Friday, May 29, 2015

Audient Auscars: All the King's Men

This is the latest in a monthly series in which I catch up with the best picture winners I haven't seen. 

I had a couple good options for posters for the 1949 best picture winner, but I chose this All the King's Men poster because of its funny usage of the words "very great." When was the last time you heard anyone refer to something as "very great"? Any writing teacher worth his or her salt will tell you that the word "very" is a sin in good writing. (Which isn't to say that most of us don't use it from time to time.)

Well, I guess All the King's Men IS sort of "very great." At least, it's the best movie I've seen so far in this series, just edging out Cimarron for that distinction.

What I like so much about this film is how cynical it is. I can't remember where I saw it, but at some point recently I either heard or read someone describe a movie as "dipped in battery acid." (I'd credit the author, but I just googled it and the search produced nothing.) That's kind of how I felt about this movie -- it was so suspicious of human nature, that the Academy had to cleanse itself by handing out subsequent trophies to trifles like An American in Paris and The Greatest Show on Earth. (Of course, I have to ignore the Oscar given the very next year to All About Eve, which sort of destroys my thesis.)

The story is based loosely, or perhaps not so loosely, on the life of Louisiana governor Huey Long. It details the rise to political power of one Willie Stark (Broderick Crawford), a gifted orator and one-time idealist (or at least, more of an idealist) whose political education becomes dominated by learning the best tricks to get what he wants. After several early defeats, he learns he needs to be more mercenary, and gains the support of an entourage of political allies, who either believe that his earnest policies justify the dirty methods used to secure them, or admire him for the very dirty methods he employs so effectively. Among these are an otherwise clear-eyed reporter (John Ireland), the reporter's girlfriend (Joanne Dru), her uncorruptible brother (Shepperd Strudwick) and judge father (Raymond Greenleaf), not to mention Stark's family members who get caught in the crossfire (a son, played by John Derek -- Bo's future husband -- and his wife, played by Anne Seymour). It's a fairly straightforward story of a politician's political trajectory into venality and, well, total reprehensibility. A lot of tragedies befall various characters along the way, as Stark gets more and more powerful, adding to his list of enemies at the same rate that he adds his name to the public projects he pushes through via a combination of persuasion, will power and back room deals. The question of the whole movie essentially becomes: Do the ends justify the means? Because the ends produced by Willie Stark are, most would agree, objectively good.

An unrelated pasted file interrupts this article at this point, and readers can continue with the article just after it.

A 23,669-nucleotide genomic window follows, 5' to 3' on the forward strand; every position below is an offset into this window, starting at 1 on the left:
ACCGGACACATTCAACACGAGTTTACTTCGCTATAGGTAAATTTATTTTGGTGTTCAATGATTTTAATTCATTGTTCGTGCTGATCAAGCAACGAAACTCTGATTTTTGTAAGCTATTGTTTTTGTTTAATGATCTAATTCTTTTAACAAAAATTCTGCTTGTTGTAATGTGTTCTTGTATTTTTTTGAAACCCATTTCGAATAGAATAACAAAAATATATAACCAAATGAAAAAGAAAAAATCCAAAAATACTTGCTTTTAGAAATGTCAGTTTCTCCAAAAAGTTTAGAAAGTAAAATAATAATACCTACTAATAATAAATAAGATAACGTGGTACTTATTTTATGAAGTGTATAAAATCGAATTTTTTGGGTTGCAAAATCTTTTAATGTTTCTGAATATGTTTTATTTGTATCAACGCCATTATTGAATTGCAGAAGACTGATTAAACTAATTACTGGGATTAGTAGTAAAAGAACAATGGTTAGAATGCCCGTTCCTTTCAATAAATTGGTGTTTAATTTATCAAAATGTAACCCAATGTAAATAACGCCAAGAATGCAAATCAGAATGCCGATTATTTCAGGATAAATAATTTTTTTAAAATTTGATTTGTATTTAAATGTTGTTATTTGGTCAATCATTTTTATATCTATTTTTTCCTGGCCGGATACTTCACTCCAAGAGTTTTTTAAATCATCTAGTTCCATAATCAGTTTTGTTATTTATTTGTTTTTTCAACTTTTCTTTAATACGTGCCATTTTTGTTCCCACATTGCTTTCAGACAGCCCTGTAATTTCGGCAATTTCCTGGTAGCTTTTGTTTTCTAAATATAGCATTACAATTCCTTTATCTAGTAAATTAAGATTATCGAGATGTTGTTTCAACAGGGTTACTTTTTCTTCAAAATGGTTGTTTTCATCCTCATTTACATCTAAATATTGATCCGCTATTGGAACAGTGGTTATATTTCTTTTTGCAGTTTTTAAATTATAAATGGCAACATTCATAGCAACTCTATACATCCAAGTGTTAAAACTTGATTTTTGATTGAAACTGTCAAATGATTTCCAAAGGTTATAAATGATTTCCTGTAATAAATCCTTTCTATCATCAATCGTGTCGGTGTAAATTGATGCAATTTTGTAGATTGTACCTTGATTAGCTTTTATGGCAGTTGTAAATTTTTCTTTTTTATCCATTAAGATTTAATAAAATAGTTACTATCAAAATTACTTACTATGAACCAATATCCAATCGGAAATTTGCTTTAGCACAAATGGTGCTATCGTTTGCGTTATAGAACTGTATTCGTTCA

Few movies had taken on politics as mercilessly as All the King's Men did. It has had reverberations down through the years, not only inspiring the 2006 remake, but also movies like All the President's Men, and even something like Elia Kazan's A Face in the Crowd, which exists in the same southern political milieu and also details the steady corruption by power of a once-innocent figure. It's a pretty tough watch in the sense that there are few characters who are completely untainted for us to root for, and rarely does anything happen for the purpose of pleasing the audience. It's also unflinching in its presentation of things like Stark's alcoholism and how that affects the people around him (particularly his son). This movie isn't at all naive, and it doesn't offer much hope. The most hopeful thing, I suppose, is that Stark eventually does get his in the end -- which is a pretty sour type of hope.

I don't suppose I have a lot more to say about this film, which is no indication of my feelings toward it. And though I've given it four stars, I'd say it's a movie I admire more than one I love, or am likely to revisit any time soon.

Next month we get to see exactly how much of a trifle The Greatest Show on Earth, the 1952 winner, really is. It'll also be the first movie in this series that I can actually borrow from the library, rather than having to rent it from iTunes.

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